Language of the Heard: the Impotence of Liberal Protest

“This is a very, very, important point to make…” Rafael Behr

Last Sunday, Guardian columnist Rafael Behr went on the BBC’s Politics Live and outlined just what was wrong with the United Kingdom’s departure from the European Union. The clip was widely shared on social media, with many applauding Behr for breaking down the ‘essential state of English politics’. Armando Iannucci, arguably one of Britain’s greatest modern satirists, likened it to the Gettysburg address.

Clearly, Behr had spoken a great and terrible truth. The kind of truth that would echo through the annals of history with the sheer force of its right-ness, waking the slumbering masses to the folly of Brexit, the foolishness of their politicians, and to the simple, irrefutable fact that this madness must be stopped.

But had he? Watching the clip again, I was struck, not by the power of Behr’s words but rather their predictability. Behr advanced nothing new, but rather a series of statements so often articulated they barely need repeating: people promised the impossible, people voted for the impossible, politicians are now stuck trying to do the impossible.

Bet they’re happy they never had to negotiate Brexit, eh?

Bet they’re happy they never had to negotiate Brexit, eh?

Behr’s words, however passionately delivered, were neither persuasive nor conciliatory. They certainly didn’t call for any kind of purposeful action. So why were they treated with so much significance, to the extent that otherwise sober commentators could compare them to a speech that declared a new birth of human liberty, the end of American slavery and a cessation of a fraternal conflict that cost over half a million lives?  

‘45 of the funniest signs from the Anti-Brexit march’ - boredpanda.  Source.

‘45 of the funniest signs from the Anti-Brexit march’ - boredpanda. Source.

Brexit was a trauma for bourgeois liberalism. Much like the election of Donald Trump in the United States, the vote to leave the EU was impossible to imagine and, once it happened, continued to be so. Every effort was made to prove the vote’s illegitimacy, from Russian interference to Labour lethargy, and a considerable amount of time and money was (and continues to be) spent on forcing a second vote – regardless of the odds. Liberals want their suffering to end. But they are refusing therapy.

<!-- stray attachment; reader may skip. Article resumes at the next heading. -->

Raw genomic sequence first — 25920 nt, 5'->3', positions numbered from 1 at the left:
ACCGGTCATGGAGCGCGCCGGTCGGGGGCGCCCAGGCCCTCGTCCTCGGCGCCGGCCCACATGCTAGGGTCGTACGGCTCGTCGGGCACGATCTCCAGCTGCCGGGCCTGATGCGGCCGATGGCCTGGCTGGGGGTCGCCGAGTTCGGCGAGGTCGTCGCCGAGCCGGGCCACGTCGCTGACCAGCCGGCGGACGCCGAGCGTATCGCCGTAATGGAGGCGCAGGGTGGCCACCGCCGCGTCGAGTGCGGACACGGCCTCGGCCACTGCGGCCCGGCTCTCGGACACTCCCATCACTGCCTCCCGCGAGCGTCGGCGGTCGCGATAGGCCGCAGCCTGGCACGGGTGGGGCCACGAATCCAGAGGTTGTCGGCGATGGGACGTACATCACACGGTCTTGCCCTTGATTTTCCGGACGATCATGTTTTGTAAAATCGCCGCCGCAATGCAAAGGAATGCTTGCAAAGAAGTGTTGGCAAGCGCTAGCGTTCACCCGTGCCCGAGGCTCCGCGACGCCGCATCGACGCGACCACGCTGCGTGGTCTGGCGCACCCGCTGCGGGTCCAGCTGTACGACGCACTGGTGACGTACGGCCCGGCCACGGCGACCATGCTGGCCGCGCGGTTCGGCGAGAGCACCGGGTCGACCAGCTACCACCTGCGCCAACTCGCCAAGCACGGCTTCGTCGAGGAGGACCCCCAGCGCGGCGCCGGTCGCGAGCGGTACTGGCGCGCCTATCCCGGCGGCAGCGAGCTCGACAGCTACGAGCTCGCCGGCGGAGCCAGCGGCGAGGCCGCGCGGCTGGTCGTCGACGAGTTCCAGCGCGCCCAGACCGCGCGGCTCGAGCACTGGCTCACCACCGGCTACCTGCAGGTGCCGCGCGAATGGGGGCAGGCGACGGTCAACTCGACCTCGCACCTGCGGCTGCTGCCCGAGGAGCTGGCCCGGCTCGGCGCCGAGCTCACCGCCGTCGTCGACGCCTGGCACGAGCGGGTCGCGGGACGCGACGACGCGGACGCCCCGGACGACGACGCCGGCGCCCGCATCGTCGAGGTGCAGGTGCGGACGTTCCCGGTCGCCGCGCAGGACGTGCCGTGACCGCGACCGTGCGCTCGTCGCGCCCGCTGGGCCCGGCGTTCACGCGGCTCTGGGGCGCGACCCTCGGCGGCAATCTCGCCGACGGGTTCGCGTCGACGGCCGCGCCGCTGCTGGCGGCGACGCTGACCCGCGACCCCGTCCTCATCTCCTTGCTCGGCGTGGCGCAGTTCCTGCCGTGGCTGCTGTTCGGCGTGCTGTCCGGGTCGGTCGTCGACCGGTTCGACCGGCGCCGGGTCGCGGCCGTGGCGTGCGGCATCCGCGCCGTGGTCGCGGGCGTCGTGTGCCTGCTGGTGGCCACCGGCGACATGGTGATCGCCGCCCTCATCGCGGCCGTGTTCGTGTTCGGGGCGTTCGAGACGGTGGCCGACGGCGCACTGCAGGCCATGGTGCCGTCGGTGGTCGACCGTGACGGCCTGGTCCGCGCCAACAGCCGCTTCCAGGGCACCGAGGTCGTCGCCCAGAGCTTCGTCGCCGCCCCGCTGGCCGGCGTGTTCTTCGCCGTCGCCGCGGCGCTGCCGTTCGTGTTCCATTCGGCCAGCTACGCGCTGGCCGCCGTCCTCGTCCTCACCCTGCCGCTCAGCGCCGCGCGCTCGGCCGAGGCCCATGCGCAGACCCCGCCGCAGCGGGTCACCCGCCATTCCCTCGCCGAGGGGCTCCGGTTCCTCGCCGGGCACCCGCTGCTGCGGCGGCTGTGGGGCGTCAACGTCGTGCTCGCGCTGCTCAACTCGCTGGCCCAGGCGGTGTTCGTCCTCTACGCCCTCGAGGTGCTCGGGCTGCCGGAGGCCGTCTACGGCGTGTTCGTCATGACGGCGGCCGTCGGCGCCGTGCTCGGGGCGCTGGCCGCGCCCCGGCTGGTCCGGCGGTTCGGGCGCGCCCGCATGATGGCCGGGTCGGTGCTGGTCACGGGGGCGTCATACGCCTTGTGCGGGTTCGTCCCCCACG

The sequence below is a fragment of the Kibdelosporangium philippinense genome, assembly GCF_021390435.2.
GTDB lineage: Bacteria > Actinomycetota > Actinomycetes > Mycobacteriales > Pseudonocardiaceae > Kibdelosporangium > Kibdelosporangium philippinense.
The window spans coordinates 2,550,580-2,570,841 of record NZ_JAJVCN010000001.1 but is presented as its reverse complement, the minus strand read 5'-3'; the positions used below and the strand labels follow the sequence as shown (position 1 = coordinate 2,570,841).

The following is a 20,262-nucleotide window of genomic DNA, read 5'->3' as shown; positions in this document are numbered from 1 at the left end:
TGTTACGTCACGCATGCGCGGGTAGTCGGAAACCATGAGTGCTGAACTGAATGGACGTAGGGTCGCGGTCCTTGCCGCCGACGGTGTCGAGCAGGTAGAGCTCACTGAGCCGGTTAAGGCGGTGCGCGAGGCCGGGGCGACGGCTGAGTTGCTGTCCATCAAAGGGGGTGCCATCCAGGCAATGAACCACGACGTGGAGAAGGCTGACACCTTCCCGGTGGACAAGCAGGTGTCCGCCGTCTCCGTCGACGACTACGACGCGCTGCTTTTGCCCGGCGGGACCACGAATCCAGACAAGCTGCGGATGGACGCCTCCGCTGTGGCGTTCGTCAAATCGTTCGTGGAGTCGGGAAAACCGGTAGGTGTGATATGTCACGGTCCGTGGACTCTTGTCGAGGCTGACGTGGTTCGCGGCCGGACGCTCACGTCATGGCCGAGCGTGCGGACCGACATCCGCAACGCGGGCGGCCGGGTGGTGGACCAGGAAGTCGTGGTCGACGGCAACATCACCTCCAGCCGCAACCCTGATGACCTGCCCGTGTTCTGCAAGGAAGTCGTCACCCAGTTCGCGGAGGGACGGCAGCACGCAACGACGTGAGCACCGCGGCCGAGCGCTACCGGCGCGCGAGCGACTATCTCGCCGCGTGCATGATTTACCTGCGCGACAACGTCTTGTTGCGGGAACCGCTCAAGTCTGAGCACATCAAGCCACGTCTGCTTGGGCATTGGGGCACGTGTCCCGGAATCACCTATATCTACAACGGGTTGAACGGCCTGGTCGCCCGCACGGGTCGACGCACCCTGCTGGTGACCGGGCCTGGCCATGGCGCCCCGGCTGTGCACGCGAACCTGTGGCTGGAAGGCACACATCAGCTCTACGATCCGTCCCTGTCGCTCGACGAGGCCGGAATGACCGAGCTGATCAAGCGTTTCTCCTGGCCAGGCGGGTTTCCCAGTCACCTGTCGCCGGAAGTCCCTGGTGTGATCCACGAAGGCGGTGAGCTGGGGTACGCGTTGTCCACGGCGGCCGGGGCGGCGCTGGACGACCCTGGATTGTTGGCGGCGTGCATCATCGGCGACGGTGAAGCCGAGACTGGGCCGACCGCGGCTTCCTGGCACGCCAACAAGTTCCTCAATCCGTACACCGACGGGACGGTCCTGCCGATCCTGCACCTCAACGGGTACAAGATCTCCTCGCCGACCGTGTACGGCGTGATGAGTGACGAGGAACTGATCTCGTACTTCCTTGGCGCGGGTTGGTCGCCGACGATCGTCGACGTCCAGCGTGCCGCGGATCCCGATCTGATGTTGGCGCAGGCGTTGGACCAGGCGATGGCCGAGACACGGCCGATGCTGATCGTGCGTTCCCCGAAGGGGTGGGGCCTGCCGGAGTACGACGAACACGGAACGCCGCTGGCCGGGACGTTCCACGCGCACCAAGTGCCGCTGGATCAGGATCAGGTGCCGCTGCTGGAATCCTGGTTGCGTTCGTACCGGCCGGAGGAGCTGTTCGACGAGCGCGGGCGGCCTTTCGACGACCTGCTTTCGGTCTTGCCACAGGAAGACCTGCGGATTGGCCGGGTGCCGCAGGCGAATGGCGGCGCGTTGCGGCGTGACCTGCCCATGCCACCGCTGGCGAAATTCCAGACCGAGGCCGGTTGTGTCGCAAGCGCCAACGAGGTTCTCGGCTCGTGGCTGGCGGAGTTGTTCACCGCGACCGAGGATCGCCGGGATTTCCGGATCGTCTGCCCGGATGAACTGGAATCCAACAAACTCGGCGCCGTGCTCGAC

All they can do is protest. But it is a strange, empty kind of protest. The liberal argument for stopping Brexit is about as inspiring as that of the Remain campaign’s original (and only) pitch: the alternative is worse. But if people are already living through the worst, what exactly can you do to convince them otherwise?

Liberals in the political and media class have chosen not to engage with this criticism. They may concede to points about the erosion of industry, public life, and welfare under the existing order of market capitalism, but are unlikely to offer any solutions beyond a little tax and spend. For those still living in the end of history, it’s not the existing order that needs changing. It’s not even people’s minds. It's just Brexit.

Dr Martin Luther King Jr once described riots as ‘the language of the unheard.’ An advocate for non-violent protest, Dr King disagreed with the morality of such actions, but nonetheless endeavoured to place them within their proper context. The riot, he pointed out, is a response of the disempowered to violence – social, political, and economic. It is all a person can do to protest a system that has robbed them of any agency, dignity, and humanity.

Liberals, as far as they are represented in politics and the media, suffer no such oppression. Often white, wealthy, and English, they are insulated by privileges of race, class, and country. Brexit does not pose the same threat to them as to those they like to speak for, such as working people, migrants, and British citizens of colour. It makes sense then, that their protests should be so uninspired and ultimately ineffectual. They don’t want to challenge authority. They are the authority being challenged.  

‘This picture perfectly sums up what Brexit could mean.’ - Metro, June 26, 2016.  Source.

‘This picture perfectly sums up what Brexit could mean.’ - Metro, June 26, 2016. Source.

So you get speeches like that of Rafael Behr. The kind of speech that gets widely shared and then completely forgotten about. From tortured analogies, injury gifs, lengthy Twitter screeds or the ever-so-twee placards you might see at a People’s Vote march, Brexit is a recurring topic that both animates and pacifies. ‘We now go live to Brexit’ a post might read, showing a man hilariously tripping in the street and falling into a bin. People like it, share it, maybe even get a bit angry for a minute or two, and then move on.

If these people are serious about stopping Brexit, it is going to take more than indignance and shit jokes. It will mean accepting that liberal politics has not survived liberal economics. It will mean making a positive, reformist case for the European Union. It will mean, ironically enough, taking their own advice and reaching across the aisle. It will mean winning the argument, and winning the other side over. Otherwise, liberal protest will remain a language of the heard – saying nothing new and doing even less.